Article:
La Poesía is a charming San Telmo café restaurant and former meeting place of the city’s poets, intellectuals and musicians. Tango lyricist Horacio Ferrer wrote a famous poem called ‘Lulu’ for his wife who he met right there. One of the tables has a plaque commemorating their encounter.
Where to Stay
Vain Boutique Hotel
This award-winning 15-room hotel is easy on the eye with distinctive rooms, high ceilings and a rooftop jacuzzi. Guests at Vain can enjoy a made-to-order gourmet breakfast in the lounge areas or in their rooms for added privacy.
Named after your favourite place, Home Hotel is a cosy affair in trendy Palermo Hollywood. There’s a pool in the outdoor garden (open October to March) which is heated by solar panels. Have a Jet Lag Recovery or Chakratastic treatment at the in-house spa.
Nuss Buenos Aires Soho
There are 22 spacious rooms in this 100-year old year Spanish style convent turned boutique hotel. Nuss is set over four floors and the in-house chefs bake fresh bread each morning.
Hotel Madero is a business and couple-friendly hotel in Puerto Madero. The rooms are flooded with natural light from the floor-to-ceiling windows. Don’t forget about the rooftop spa with panoramic city views.
Hilton Buenos Aires
You can expect the usual Hilton bells and whistles plus views of the city and the river in Puerto Madero. With three restaurants (El Faro, Alberto’s Lobby Bar and Croutons Grab and Go), you’ll never go hungry here.
THE ARTS & CULTURE LOVER
What to Do
Visit Centro Cultural Recoleta
Buenos Aires has a museum mile which the 27 exhibition room Recoleta Cultural Centre is part of. There are also outdoor restaurants, educational spaces, a music studio, micro-cinema and amphitheatre where one may enjoy concerts, workshops and more for free. The building exterior itself is a work of art; it regularly gets a new lick of paint.
Get acquainted with Latin American art
Make friends with Botero and Kahlo at MALBA, the Museum of Latin American Art. Buenos Aires is a notoriously creative city but MALBA is the jewel in its artistic crown.
Don’t miss Centro Cultural Borges
This cultural centre is named after Buenos Aires’ most famous writer, Jorge Luis Borges, who famously compared the Falklands War (Las Malvinas) to ‘two bald men fighting over a comb’. Catch an art exhibition, go to a reading or take in a concert.
Walk through Calle Lanín
Calle Lanín is a leafy, colourful dream come to life. The lane is decorated with multi-hued mosaic tiles throughout and they were placed by a local artist who started with his house and thankfully, then decorated many others.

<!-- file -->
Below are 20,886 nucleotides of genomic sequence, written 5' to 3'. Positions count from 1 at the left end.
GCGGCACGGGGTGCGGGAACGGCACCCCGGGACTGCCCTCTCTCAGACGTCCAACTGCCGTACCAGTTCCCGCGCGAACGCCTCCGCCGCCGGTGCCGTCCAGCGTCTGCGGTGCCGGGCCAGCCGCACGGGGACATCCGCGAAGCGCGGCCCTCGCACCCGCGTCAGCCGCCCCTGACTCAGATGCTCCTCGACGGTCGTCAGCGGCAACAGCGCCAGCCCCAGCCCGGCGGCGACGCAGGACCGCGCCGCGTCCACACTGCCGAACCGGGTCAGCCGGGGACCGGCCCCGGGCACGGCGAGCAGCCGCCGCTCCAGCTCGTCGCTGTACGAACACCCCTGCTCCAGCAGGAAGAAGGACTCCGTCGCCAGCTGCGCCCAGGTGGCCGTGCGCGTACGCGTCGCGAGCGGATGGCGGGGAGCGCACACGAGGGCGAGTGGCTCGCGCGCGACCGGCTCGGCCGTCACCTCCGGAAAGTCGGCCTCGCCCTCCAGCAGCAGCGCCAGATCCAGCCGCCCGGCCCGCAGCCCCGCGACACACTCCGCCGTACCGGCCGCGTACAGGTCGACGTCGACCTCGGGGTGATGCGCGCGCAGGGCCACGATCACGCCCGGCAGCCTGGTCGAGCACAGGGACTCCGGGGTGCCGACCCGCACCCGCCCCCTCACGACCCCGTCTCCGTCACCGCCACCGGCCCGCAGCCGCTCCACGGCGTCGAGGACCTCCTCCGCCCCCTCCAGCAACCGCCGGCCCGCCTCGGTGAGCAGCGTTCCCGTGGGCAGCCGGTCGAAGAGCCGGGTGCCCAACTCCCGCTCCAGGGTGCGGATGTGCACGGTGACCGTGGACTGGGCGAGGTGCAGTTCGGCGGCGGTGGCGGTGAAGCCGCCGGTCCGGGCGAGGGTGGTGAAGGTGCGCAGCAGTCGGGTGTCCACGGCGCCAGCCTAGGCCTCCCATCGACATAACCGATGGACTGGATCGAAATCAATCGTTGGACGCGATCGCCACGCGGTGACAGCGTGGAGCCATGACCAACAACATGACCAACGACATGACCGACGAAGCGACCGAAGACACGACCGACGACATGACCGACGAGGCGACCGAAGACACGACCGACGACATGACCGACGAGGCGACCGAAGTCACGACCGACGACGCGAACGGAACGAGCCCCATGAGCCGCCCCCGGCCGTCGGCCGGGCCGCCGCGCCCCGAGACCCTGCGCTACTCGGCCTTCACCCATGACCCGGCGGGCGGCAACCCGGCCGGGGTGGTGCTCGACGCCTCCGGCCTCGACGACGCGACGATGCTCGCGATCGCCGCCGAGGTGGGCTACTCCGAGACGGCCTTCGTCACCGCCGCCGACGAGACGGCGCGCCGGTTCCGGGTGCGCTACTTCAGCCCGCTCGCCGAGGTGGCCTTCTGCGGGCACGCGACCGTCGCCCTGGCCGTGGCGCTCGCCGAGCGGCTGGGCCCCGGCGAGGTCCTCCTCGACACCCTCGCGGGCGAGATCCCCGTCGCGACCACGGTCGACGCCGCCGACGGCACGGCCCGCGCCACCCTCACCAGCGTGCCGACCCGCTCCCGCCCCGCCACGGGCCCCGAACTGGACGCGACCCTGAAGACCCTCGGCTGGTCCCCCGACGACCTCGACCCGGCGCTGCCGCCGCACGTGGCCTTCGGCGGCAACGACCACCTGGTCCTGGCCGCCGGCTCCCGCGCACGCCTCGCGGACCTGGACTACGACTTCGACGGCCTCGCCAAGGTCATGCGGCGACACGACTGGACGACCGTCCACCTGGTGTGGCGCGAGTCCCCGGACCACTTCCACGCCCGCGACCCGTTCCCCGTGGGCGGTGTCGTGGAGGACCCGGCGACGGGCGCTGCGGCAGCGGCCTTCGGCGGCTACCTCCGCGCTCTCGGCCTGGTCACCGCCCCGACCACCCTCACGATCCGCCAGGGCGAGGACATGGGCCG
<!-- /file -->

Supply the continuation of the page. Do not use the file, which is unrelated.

Enjoy colourful Caminito
Caminito is a street museum in La Boca. Artist Benito Quinquela Martín transformed what used to be a landfill (and the city’s eyesore) by painting the walls in bright colours. Today it’s one of Buenos Aires’ most iconic landmarks.
Where to Eat
When visiting Caminito in La Boca, pay a visit to La Perla, a notable cafe that remains relatively unchanged after 8 decades. Its external signage is laden with fileteado, a decorative style of flowery writing that’s unique to Buenos Aires and its tango culture. On the inside, there are gramophones, antique typewriter and tango memorabilia. Dining here is the best kind of time warp.
Be prepared to wait in line for your chance to sip or dine at the oldest established café in Buenos – even Albert Einstein came here. Stepping into Café Tortoni is like being in the 20s; there’s an air of timelessness and a lot of respect is paid to the architecture of yesteryear. It remains stubbornly cemented in a bygone era and we wouldn’t have it any other way.
El Santa Evita
Argentina’s love affair with Eva ‘Evita’ Perón continues at El Santa Evita, where traditional comfort food dishes are spruced up and modernized. Feast on salteña-style empanadas, milanesa, locro (a thick Andean squash stew) and chipaguazú (corn grain cake) under the watchful eye of Evita’s large portrait.
Where to Stay
Play and stay at Play Hostel in Palermo Soho which has music-themed dorms and private rooms. It’s located just 6 blocks from Plaza Serrano and you get your money’s worth with a buffet breakfast each morning.
A Hotel Buenos Aires
Part hotel, part gallery, purchasable paintings hang in each of the 34 rooms here. A Hotel is very well-priced in ritzy Recoleta and it’s conveniently located if you’d like to discover downtown Buenos Aires on foot, as well as Palermo.
Regularly making it onto the list of Buenos Aires’ best hotels is Legado Mítico, an intimate boutique property in Palermo. Legado is worthy of your leisure time even just for the garden area, but you’ll particularly be enthralled by the library and reading rooms, which are a bibliophile’s dream.
There are three room categories: Míticas Classics, Míticas Superiors and Míticas Luxury rooms. Each room is themed and as such, is a dive into Argentina’s history. Stay in ‘El Tanguero’ which pays homage to Carlos Gardel, one of the most prominent figures in tango music or ‘La Primera Dama’, named after Eva Perón. It’s one of the most requested rooms.
Order the Club Elsewhere guide to Buenos Aires here.
Rosie Bell is an international travel writer, author of the book “Escape To Self”, and content editor for Club Elsewhere. Follow her on Instagram @TheBeachBell.